If you really do just want the cigar string then it's read.cigarstring. However, I'm not sure what you're trying to gain with the cigar package from Brent. Unless you want to get the string with the masking changed then the tuple you get from pysam is the same as what you get from cigar (with the exception of the numeric operations instead of character ...


4

You can use the get_reference_positions() function in pysam to get a vector of the positions. Searching that for your positions will allow you to output phased calls. for read in bam.fetch(some_position): positions = read.get_reference_positions(): if some_other_position in positions: idx = positions.index(some_position) idx2 = ...


3

pyranges: import pyranges as pr gr = pr.read_bam("your_file.bam") gr.to_bigwig("out.bw", chromosome_sizes=pr.data.chromsizes()) # for hg19


3

Quick look at your script suggests that you are comparing the XS and AS from different reads. I would recommend removing the continue from the read.has_tag('XS') continue block. I think that if you filter out is_secondary and is_supplementary you don't need to do the XS to AS comparison assuming whatever generated for BAM did so correctly. for read in bam....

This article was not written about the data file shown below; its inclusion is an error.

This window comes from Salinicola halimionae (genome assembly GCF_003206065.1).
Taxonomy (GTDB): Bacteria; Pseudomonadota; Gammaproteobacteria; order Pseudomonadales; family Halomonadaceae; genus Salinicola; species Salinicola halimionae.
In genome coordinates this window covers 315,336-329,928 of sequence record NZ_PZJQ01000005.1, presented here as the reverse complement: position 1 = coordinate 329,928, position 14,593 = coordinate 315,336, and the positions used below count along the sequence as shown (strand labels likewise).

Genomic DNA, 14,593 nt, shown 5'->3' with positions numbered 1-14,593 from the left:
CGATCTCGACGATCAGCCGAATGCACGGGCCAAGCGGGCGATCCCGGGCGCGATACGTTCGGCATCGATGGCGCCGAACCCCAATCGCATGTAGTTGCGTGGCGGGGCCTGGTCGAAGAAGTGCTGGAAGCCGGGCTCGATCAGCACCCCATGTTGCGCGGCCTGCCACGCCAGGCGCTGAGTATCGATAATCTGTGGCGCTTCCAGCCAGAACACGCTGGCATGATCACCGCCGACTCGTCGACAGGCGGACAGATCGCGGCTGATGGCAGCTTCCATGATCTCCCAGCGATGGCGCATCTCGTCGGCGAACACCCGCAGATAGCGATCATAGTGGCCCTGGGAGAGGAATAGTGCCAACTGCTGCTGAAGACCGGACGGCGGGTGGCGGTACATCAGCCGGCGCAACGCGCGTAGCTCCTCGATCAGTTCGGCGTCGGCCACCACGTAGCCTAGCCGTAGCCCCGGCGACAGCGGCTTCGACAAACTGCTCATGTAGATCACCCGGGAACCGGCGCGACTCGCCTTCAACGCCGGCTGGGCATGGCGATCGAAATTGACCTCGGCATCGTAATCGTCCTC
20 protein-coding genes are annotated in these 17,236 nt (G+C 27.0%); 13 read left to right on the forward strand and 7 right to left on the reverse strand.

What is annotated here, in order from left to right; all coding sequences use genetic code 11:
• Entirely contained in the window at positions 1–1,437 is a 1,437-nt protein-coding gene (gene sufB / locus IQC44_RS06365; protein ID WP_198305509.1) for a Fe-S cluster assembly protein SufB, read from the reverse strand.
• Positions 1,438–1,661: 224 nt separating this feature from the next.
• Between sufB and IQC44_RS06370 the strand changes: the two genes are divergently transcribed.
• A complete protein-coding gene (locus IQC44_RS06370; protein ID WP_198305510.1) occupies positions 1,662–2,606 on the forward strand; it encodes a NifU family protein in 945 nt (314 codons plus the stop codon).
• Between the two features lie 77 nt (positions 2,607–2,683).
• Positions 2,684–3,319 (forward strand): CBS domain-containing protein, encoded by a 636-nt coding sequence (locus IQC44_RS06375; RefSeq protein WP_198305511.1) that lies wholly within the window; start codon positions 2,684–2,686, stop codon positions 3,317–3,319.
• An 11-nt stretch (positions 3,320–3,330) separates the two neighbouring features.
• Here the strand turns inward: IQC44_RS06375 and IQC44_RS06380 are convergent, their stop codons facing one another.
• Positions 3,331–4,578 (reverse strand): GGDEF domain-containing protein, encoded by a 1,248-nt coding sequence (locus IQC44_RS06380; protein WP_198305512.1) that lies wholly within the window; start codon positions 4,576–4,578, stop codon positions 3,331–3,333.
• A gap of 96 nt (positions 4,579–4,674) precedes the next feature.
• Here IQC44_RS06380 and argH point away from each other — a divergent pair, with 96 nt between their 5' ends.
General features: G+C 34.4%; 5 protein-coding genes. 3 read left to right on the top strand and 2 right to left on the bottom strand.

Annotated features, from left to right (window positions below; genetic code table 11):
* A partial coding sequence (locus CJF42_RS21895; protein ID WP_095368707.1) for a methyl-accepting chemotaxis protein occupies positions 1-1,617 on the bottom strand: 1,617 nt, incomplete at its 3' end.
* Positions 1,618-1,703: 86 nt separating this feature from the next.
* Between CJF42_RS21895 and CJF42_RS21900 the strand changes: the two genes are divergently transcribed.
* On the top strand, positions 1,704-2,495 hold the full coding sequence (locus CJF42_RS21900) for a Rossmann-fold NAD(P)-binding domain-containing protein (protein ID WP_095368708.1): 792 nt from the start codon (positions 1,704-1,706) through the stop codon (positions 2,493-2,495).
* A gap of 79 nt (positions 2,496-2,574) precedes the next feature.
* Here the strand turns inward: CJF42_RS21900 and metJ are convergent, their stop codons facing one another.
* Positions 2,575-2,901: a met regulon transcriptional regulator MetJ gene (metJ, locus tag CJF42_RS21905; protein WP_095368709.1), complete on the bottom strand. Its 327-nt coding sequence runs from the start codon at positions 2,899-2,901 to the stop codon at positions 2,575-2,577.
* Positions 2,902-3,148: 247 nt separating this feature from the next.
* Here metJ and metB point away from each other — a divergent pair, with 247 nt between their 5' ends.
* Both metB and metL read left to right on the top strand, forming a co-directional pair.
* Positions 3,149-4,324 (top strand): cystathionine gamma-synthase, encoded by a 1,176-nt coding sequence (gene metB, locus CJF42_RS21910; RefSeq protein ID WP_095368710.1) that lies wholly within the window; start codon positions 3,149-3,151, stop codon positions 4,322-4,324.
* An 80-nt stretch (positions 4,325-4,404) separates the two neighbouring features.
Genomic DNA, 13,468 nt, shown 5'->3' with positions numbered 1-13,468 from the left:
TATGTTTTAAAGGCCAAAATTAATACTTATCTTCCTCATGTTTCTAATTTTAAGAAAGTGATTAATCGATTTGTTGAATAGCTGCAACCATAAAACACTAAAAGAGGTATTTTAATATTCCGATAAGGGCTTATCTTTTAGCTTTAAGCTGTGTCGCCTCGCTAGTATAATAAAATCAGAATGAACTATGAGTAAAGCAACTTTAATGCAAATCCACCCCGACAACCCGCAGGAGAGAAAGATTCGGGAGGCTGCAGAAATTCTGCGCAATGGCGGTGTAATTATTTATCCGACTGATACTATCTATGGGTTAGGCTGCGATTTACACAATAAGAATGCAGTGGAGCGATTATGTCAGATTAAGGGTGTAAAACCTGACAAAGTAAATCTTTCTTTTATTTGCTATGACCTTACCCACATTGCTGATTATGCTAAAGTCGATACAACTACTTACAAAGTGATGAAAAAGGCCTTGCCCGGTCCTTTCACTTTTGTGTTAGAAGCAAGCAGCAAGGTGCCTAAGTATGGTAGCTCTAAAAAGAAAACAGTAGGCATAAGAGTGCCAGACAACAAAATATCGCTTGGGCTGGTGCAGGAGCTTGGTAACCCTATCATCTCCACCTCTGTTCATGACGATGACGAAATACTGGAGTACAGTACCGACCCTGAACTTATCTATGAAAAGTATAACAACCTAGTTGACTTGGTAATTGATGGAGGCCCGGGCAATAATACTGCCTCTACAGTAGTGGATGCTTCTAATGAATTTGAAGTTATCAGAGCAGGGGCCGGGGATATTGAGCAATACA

3

I had the same problem as you, and so I wrote my own code and sharing it here. No guarantee that it's bug-free ;-) This code takes advantage of the cigar string. It returns None if the base has been deleted or clipped, or if the bam file did not store the sequence. from typing import Optional import pysam def find_base_in_alignment(alignment: pysam....


2

I don't know what the timings would be like, but the python code below will output in BAM rather than SAM, so you won't earn your PIs ire for using all that disk space, and I guess your processing code if going the be the slow bit. import pysam infile = pysam.AlignmentFile("input.bam") chunk_size = 10000000 outfile_pattern = "output_segement%d.bam" chunk =...


2

python will be to slow for this job. Here's a awk solution. One need to sort by read name and take track over the number of reads per chunk. If the number is reached the next chunk can only created of the read name is different. $ samtools sort -n -O SAM input.bam|awk -v n=1000000 -v FS="\t" ' BEGIN { part=0; line=n } /^@/ {header = header$0"\n"; ...


2

If the goal is to assign all alignments to a single read group (which this code seems to do), then Picard AddOrReplaceReadGroups might help: https://broadinstitute.github.io/picard/command-line-overview.html#AddOrReplaceReadGroups. Modifying headers using PySAM might be tricky – the internal representation of headers has recently been changed and seems not ...


2

The two entries in the sam file represent mate pairs for the given ID. You can tell the difference based on the sam flags. Picard has a nice tool to determine the meaning of the flags. You are missing coverage within the first read. I think that it is related to the low quality bases. samtools mpileup filters bases with a quality below 13 and pysam just ...